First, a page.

Use Azure Container Registry with Azure Kubernetes Service

When working with Containers a common need is to store Container images somewhere. Container Registries are the go-to for this. Docker hub is an example of a Container Registry and it is the most well-known Container Registry.

What is a Container Registry?

A Container Registry is a group of repositories used to store container images. A container repository is used to manage, pull or push container images. A Container Registry does more than a repository in that it has API paths, tasks, scanning for vulnerabilities, digital signature of images, access control rules and more.

Container registries can be public or private. For example, a public registry is Docker Hub and anyone can access its container repositories to pull images. A private registry is one that you would host either on-premises or on a cloud provider. All of the major cloud providers including Azure has a Container Registry offering.

Integrate ACR with AKS

With AKS it is a good idea to use a private container registry to host your container images. The process is used Docker to build your image>push the image to your Azure Container Registry>Pull the image from the registry when deploying a Pod to your AKS cluster.

There are 3 ways to integrate AKS with Azure Container Registry. I typically only use one way and will focus on that in this blog post.

2 of the ways you can integrate AKS with Azure Container Registry. The first is through an Azure AD service principal name (SPN) that assigns the AcrPull role to the SPN. More on this here. You would use this first way in scenarios where you only have one ACR and this will be the default place to pull images from.

The second is to create a Kubernetes ServiceAccount that would be used to pull images when deploying pods. With this you would add “kind: ServiceAccount” to your Kubernetes cluster and it would use the ACR credentials. Then in your pods yaml files you would need to specify the service account for example “serviceAccountName: ExampleServiceAccountName”.

The way I like to integrate AKS with Azure Container Registry is to use Kubernetes Secret of type docker-registry. With this option basically, you create a secret in the Kubernetes cluster for your Azure Container Registry. You then specify the secret in your pod yaml files. This allows you to have multiple container registries to pull from. This option is also quick and easy to setup.  Ok.

To get started you need to build your Docker image and push it up to your Azure Container Registry. In this blog post, I will not cover deploying ACR, or building the Docker image assuming you have already done these things. Now let’s set up the ACR and AKS integration using a docker-registry Kubernetes secret.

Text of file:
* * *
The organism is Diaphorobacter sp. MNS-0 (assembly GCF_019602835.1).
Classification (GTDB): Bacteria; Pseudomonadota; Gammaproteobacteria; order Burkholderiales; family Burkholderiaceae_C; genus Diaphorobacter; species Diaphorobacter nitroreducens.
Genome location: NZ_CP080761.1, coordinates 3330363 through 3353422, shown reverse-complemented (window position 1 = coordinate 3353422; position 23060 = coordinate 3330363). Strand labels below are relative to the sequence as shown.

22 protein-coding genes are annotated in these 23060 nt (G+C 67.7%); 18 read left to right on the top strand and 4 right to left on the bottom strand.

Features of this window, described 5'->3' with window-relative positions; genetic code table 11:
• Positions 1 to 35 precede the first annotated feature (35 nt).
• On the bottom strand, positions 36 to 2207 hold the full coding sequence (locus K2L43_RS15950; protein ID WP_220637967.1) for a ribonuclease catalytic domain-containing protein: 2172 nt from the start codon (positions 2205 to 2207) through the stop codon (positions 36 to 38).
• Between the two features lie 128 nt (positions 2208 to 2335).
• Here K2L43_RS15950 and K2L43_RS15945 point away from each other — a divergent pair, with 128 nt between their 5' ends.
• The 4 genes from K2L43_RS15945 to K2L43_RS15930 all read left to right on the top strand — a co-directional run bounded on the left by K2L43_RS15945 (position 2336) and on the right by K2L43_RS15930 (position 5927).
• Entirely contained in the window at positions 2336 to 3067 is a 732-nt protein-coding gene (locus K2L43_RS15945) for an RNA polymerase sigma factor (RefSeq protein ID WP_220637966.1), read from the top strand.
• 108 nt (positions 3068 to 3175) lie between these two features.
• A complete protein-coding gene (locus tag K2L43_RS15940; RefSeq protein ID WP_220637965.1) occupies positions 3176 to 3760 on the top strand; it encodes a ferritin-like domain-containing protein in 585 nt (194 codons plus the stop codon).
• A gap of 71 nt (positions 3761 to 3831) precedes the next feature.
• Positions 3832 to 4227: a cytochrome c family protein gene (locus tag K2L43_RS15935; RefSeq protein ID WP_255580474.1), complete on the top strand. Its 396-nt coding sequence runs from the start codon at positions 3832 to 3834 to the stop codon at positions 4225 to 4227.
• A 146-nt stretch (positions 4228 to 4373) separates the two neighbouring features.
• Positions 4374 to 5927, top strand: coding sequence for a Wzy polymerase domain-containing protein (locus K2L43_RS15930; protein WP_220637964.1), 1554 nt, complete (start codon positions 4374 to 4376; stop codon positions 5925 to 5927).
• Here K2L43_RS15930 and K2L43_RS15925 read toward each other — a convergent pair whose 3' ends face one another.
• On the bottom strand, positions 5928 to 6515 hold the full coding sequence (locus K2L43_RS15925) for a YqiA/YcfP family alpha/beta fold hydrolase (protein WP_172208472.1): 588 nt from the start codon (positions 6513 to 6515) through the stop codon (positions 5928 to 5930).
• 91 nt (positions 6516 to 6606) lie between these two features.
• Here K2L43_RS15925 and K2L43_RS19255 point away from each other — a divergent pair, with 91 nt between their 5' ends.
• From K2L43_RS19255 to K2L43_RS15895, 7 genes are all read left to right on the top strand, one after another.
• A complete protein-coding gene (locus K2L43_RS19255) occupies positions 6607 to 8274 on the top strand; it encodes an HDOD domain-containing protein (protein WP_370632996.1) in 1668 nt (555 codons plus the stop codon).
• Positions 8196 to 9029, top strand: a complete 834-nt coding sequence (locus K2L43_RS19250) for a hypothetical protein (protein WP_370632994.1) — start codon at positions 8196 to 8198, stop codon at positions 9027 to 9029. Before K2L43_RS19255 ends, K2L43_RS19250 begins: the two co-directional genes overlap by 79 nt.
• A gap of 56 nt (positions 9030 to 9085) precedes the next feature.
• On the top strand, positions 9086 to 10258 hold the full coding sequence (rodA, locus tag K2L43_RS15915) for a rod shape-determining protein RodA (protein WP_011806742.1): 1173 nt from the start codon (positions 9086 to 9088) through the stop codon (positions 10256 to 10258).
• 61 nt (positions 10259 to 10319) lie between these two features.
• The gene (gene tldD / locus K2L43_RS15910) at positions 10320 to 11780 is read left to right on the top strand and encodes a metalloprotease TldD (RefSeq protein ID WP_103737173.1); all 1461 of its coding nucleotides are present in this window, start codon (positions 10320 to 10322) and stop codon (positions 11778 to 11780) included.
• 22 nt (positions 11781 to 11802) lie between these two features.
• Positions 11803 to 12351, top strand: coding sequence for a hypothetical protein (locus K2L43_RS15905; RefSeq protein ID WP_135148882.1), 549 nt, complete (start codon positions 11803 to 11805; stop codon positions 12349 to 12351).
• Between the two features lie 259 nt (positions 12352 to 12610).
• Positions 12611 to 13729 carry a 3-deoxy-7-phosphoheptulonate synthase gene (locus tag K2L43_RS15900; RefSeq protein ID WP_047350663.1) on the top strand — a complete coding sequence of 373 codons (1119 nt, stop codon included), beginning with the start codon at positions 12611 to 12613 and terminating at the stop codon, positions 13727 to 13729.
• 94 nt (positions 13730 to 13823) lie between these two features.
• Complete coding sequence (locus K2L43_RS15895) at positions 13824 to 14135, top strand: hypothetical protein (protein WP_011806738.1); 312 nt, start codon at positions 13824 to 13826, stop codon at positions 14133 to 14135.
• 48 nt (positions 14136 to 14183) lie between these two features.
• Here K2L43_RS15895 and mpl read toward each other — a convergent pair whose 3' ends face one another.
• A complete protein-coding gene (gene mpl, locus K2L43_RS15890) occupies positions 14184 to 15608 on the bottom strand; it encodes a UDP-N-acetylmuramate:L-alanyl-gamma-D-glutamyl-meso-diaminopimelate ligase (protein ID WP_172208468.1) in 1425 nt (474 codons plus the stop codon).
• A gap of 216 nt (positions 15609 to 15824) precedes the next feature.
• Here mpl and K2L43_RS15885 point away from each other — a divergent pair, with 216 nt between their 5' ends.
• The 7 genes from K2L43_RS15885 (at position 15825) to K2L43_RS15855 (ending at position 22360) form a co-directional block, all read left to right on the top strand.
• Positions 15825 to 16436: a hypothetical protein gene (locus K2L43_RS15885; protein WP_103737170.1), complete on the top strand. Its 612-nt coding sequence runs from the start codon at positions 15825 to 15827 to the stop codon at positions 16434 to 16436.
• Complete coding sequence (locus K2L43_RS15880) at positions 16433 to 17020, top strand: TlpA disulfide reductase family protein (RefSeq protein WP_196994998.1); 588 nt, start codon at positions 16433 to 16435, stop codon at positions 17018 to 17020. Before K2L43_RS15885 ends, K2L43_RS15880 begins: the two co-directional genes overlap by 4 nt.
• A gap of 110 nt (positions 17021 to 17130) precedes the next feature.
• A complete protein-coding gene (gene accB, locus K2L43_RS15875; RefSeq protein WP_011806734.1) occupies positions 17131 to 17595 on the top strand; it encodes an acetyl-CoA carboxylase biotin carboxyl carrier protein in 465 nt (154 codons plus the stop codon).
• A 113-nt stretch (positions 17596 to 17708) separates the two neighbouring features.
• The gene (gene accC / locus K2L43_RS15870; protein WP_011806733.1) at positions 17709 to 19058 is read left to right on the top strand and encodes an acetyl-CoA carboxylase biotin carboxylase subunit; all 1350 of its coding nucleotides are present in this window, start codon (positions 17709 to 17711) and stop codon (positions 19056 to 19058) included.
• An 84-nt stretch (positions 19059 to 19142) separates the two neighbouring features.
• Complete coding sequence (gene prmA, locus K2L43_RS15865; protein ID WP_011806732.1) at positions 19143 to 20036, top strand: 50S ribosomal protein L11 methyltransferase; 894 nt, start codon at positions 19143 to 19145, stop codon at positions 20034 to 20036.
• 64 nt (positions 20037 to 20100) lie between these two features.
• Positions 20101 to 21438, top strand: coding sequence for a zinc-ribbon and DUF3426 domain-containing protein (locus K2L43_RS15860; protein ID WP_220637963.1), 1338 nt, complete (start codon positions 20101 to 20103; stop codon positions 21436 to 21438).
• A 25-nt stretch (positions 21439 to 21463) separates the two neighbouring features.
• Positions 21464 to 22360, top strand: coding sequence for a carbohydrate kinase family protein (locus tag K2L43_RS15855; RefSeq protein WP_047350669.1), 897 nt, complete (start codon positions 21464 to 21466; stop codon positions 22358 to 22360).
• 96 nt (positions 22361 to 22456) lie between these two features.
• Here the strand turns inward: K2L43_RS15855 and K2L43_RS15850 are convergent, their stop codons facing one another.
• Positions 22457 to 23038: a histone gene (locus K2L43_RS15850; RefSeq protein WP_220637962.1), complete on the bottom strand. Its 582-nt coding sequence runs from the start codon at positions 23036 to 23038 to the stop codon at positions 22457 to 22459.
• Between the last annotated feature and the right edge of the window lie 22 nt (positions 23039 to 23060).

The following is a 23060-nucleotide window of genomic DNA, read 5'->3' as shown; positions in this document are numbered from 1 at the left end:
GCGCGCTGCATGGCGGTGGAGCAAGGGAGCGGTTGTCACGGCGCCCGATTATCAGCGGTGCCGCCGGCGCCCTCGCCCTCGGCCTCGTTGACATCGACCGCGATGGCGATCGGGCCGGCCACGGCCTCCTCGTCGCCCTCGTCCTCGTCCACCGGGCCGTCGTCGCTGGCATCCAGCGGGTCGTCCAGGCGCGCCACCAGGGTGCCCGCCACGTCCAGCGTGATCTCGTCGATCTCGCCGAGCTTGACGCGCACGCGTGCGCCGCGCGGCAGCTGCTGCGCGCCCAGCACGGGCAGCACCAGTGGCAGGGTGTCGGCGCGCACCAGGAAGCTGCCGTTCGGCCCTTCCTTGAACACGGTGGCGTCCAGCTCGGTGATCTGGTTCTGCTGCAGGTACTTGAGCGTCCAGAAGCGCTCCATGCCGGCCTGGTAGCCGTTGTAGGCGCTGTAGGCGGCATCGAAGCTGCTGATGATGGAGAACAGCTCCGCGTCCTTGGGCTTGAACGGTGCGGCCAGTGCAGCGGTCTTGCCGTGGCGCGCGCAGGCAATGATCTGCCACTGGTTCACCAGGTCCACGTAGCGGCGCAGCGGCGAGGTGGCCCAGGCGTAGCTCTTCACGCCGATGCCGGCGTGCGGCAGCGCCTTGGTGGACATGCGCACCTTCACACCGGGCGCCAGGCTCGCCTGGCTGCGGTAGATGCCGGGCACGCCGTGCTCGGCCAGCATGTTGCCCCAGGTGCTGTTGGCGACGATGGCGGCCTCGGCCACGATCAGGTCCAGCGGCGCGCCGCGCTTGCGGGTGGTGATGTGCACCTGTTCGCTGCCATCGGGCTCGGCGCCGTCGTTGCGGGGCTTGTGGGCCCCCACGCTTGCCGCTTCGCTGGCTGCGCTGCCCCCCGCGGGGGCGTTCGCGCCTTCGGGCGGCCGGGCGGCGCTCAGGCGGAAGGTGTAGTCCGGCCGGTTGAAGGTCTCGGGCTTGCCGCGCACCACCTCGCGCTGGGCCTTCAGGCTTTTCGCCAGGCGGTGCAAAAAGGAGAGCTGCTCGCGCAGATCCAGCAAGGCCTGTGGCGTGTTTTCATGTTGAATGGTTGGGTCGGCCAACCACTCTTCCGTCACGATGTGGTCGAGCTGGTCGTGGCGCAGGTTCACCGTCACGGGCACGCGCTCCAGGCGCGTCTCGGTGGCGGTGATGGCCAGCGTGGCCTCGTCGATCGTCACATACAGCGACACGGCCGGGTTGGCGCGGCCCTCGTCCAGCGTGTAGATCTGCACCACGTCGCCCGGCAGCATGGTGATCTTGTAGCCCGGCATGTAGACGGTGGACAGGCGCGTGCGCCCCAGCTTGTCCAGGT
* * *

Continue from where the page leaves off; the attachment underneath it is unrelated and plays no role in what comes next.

1. For the first step, you will need the credentials to your Azure Container Registry. To get this go navigate to:

Azure Portal (portal.azure.com) > Container registries > YOURCONTAINERREGISTRY | Access keys

2. The second step push your Docker image up to your ACR.

# Log into the Azure Container Registry
docker login ACRNAMEHERE.azurecr.io -u ACRUSERNAMEHERE -p PASSWORDHERE

# Tag the docker image with ACR
docker tag DOCKERIMAGENAMEHERE ACRNAMEHERE.azurecr.io/DOCKERIMAGENAMEHERE:v1

# Push the image to ACR
docker push ACRNAMEHERE.azurecr.io/DOCKERIMAGENAMEHERE:v1

3. The third step create the docker-registry Kubernetes secret by running following syntax from Azure Cloud Shell:

kubectl create secret docker-registry NEWSECRETNAME --docker-server ACRNAMEHERE.azurecr.io --docker-username ACRUSERNAMEHERE --docker-password YOURPASSWORDGOESHERE

4. The fourth step is to create the Yaml file for your pod. The following is an example:

apiVersion: v1
kind: Pod
metadata:
  name: myapp
spec:
  containers:
  - name: myapp
    image: ACRNAMEHERE.azurecr.io:myapp:v1
  imagePullSecrets:
  - name: NEWSECRETNAME

The following is an example of a yaml file with a service, deployment, and pod:

apiVersion: v1
kind: Service
metadata:
  name: eotdservice
spec:
  type: LoadBalancer
  ports:
    - port: 80
      targetPort: 80
  selector:
    app: eotd
---
apiVersion: apps/v1
kind: Deployment
metadata:
  name: eotddeployment
  labels:
    app: eotd
spec:
  replicas: 4
  selector:
    matchLabels:
      app: eotd
  template:
    metadata:
      labels:
        app: eotd
    spec:
      containers:
      - name: eotd   
        image: ACRNAMEHERE.azurecr.io/eotd:v1
        imagePullPolicy: Always
        ports:
        - containerPort: 80
      imagePullSecrets:
       - name: NEWSECRETNAME

5. The fifth and final step is to deploy the pod to your AKS cluster by running the following syntax from Azure Cloud Shell.

kubectl apply -f YOURPODNAME.yaml

That wraps up this blog post. Thanks for reading and happy containerizing!

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